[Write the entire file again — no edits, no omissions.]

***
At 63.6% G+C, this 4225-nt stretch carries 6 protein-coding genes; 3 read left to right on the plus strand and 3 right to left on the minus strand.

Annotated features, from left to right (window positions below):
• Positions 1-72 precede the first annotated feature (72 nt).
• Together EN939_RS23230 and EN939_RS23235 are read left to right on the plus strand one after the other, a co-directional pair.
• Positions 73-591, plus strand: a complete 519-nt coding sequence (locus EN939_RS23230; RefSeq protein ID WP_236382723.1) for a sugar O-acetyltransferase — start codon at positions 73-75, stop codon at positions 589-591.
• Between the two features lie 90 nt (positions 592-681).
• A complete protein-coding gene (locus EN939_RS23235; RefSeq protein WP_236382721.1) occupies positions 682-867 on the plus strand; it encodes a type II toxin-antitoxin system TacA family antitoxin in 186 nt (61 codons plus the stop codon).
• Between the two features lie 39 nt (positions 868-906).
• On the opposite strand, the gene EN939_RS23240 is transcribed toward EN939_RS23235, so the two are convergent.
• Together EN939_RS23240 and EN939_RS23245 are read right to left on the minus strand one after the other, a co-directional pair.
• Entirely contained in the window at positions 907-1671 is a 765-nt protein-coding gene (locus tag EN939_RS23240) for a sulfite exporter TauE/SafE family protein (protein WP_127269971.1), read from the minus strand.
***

At 63.6% G+C, this 4225-nt stretch carries 6 protein-coding genes; 3 read left to right on the plus strand and 3 right to left on the minus strand.

Annotated features, from left to right (window positions below):
• Positions 1-72 precede the first annotated feature (72 nt).
• Together EN939_RS23230 and EN939_RS23235 are read left to right on the plus strand one after the other, a co-directional pair.
• Positions 73-591, plus strand: a complete 519-nt coding sequence (locus EN939_RS23230; RefSeq protein ID WP_236382723.1) for a sugar O-acetyltransferase — start codon at positions 73-75, stop codon at positions 589-591.
• Between the two features lie 90 nt (positions 592-681).
• A complete protein-coding gene (locus EN939_RS23235; RefSeq protein WP_236382721.1) occupies positions 682-867 on the plus strand; it encodes a type II toxin-antitoxin system TacA family antitoxin in 186 nt (61 codons plus the stop codon).
• Between the two features lie 39 nt (positions 868-906).
• On the opposite strand, the gene EN939_RS23240 is transcribed toward EN939_RS23235, so the two are convergent.
• Together EN939_RS23240 and EN939_RS23245 are read right to left on the minus strand one after the other, a co-directional pair.
• Entirely contained in the window at positions 907-1671 is a 765-nt protein-coding gene (locus tag EN939_RS23240) for a sulfite exporter TauE/SafE family protein (protein WP_127269971.1), read from the minus strand.